I don't know exactly what was written there. Something like the USSR is a fascist state.

On the last day of April 1984 I was sitting at a lecture. I had a suitcase of dissident literature with me. My friend Sita Kandaur read it carefully. There was, I think, something from Alexander Isaich (Solzhenitsyn), a few issues in Israeli magazine 22, and some other things. I would say the Leningrad manuscript LEA .

Knock on the door. The Dean's secretary came in.

"Gonchar! Urgent to the Trade Union Committee! " "Light," I whispered, "take the suitcase, sit on it, and don't let anyone in until I get back."

And if I didn't come back? Would I ruin my life?

She was sitting on a suitcase with literature. Until I came back.

In the yard - 1984. April. Just a year to the beginning of the "perestroika". I go to the trade union committee and I feel that everything is wrong. Opening the main door.

A smooth-shaven face in a civilian dress laughs and tells an anecdote to a pale chairman.

"Good day. Míša Goncarok, Faculty of History. Did you call me? "

Young man with careful haircut catches my hand:

"Mikhail Markovich! We are waiting for you! We need to talk. Let's go! "

They had never been called by my father's name before. I was twenty. Well what. My knees were shaking, but let's go.

He led me to a tiny room near the union office. As you walk down the corridor, you won't even notice this room. Somewhere beside the sound was already a large reel tape recorder.

The discussion lasted about five hours. He asked me all sorts of things. What is the group, why Corny peredel, why SNZ. What books we read, what we do. The names of some participants, including Rubert, emerged. From the question he asked, I understood that a maximum of two of my friends voluntarily or coerced to tell the secret what was happening at our meetings. It was very unpleasant to find out that the same Rubert had told everything he knew and did not know, and added that I had him write a famous leaflet and finish the stupid thing by hanging it on the door of the institute to make it known. In the words of the State Security Officer, Lena proved to be a complete jerk - he was crying, not hesitating to fall to his knees and begging for forgiveness, which made the interrogator quite disturbed. I wouldn't believe the secret, but I knew that my friend Lena, even with her broad shoulders, is a big srab. In addition, I learned from the interview that he had told them the names of people associated with me, including those who had nothing to do with our childhood illegality.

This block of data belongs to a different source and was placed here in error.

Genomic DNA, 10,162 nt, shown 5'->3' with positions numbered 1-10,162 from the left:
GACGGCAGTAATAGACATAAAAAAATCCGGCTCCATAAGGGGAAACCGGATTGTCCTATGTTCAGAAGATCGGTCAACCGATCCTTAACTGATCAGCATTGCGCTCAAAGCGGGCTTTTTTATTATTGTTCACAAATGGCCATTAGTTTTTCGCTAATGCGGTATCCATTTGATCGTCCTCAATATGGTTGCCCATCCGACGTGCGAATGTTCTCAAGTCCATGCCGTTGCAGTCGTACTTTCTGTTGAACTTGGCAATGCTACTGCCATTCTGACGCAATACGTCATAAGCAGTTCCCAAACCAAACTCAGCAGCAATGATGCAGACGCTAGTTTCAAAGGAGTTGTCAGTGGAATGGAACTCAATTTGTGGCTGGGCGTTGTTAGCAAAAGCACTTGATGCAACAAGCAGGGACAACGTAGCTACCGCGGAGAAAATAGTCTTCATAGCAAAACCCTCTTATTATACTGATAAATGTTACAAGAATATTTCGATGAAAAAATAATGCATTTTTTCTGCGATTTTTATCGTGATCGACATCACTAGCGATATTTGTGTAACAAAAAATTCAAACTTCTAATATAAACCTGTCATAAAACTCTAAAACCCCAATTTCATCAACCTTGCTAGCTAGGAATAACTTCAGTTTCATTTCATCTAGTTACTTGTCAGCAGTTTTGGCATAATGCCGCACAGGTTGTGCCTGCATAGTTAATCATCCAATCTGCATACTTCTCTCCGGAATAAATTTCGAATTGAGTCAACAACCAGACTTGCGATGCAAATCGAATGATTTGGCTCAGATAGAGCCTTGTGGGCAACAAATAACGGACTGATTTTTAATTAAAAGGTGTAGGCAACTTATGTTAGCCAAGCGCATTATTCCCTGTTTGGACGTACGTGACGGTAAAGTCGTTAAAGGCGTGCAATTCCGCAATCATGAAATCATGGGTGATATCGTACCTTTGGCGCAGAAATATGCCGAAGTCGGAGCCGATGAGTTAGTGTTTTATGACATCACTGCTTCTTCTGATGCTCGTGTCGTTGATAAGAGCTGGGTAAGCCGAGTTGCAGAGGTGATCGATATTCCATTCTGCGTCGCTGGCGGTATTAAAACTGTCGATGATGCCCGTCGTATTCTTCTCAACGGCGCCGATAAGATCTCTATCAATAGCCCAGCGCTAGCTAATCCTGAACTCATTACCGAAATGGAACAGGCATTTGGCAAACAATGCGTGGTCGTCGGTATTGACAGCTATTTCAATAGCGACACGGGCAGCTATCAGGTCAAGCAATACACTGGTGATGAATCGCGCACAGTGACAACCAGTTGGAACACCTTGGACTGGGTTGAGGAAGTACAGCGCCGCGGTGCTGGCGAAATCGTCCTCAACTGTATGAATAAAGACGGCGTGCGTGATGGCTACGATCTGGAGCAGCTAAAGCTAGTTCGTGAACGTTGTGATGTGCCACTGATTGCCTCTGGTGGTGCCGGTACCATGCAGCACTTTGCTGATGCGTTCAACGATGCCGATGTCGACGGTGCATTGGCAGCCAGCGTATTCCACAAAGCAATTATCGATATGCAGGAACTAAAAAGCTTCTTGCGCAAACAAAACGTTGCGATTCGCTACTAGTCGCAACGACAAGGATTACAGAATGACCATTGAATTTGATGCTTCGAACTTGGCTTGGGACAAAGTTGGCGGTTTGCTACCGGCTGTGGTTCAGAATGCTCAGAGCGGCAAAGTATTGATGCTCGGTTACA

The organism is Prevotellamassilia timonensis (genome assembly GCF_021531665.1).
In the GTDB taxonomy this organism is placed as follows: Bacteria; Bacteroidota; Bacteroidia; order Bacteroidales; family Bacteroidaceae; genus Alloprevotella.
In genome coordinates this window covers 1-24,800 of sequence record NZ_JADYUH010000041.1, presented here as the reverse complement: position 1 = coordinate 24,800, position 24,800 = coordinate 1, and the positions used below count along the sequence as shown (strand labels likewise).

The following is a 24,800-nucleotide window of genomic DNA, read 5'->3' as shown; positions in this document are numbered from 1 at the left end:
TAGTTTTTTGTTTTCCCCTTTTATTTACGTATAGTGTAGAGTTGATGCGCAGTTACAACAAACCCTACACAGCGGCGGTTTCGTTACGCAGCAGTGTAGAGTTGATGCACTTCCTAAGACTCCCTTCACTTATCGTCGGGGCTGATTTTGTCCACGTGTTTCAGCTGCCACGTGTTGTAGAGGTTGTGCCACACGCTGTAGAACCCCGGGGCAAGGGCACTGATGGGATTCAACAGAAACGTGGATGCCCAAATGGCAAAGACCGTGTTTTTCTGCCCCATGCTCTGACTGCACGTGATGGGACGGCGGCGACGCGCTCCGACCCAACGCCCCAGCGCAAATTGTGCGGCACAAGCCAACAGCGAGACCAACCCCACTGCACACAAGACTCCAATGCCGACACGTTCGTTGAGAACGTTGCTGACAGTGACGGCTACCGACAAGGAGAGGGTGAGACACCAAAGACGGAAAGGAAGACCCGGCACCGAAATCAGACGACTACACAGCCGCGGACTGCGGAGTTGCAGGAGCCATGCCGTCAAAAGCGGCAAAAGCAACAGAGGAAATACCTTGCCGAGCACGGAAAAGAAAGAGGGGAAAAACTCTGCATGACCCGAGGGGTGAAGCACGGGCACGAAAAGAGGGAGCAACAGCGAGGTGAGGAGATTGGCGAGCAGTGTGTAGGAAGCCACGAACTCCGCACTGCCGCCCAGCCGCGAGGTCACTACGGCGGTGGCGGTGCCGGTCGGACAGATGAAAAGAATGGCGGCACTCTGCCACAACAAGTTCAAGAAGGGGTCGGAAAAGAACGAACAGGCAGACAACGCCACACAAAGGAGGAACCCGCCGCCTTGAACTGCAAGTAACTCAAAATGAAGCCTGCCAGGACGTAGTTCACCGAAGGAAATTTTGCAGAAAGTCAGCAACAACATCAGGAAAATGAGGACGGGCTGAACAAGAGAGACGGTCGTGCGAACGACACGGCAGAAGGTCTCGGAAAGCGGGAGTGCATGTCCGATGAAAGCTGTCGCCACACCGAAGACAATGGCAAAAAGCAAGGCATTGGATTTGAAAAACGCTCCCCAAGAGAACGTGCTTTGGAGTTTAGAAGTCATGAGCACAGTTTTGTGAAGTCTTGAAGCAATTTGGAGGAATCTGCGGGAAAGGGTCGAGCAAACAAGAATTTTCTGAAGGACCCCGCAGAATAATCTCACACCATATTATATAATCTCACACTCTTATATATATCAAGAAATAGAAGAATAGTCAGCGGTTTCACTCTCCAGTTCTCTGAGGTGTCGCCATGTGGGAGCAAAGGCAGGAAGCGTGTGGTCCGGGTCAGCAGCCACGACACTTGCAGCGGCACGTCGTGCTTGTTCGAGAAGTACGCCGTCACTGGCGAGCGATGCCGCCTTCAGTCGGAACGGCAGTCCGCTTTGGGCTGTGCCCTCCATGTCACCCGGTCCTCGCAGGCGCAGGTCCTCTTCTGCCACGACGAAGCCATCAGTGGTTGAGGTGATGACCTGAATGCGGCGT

Among these was my friend and classmate Igor Tantlevsky, who had nothing to do with the group or anarchism. Igor and I were illegally learning ivrit in the apartment of teacher Valery Ladyzensky. Tantlevsky was also invited to be interrogated, for which he then blamed me and quite rightly pointed out that he does not want to be responsible for my asshole friends who are sidelong sacks and just mistakenly call themselves anarchists, "but not mutually exclusive".

Let's add that Tantlevsky is now Russia's leading biblical and hebraistic expert, author of many large solid books, professor at St. Petersburg University, chairman of a number of scientific committees, participant in international Judaist conferences.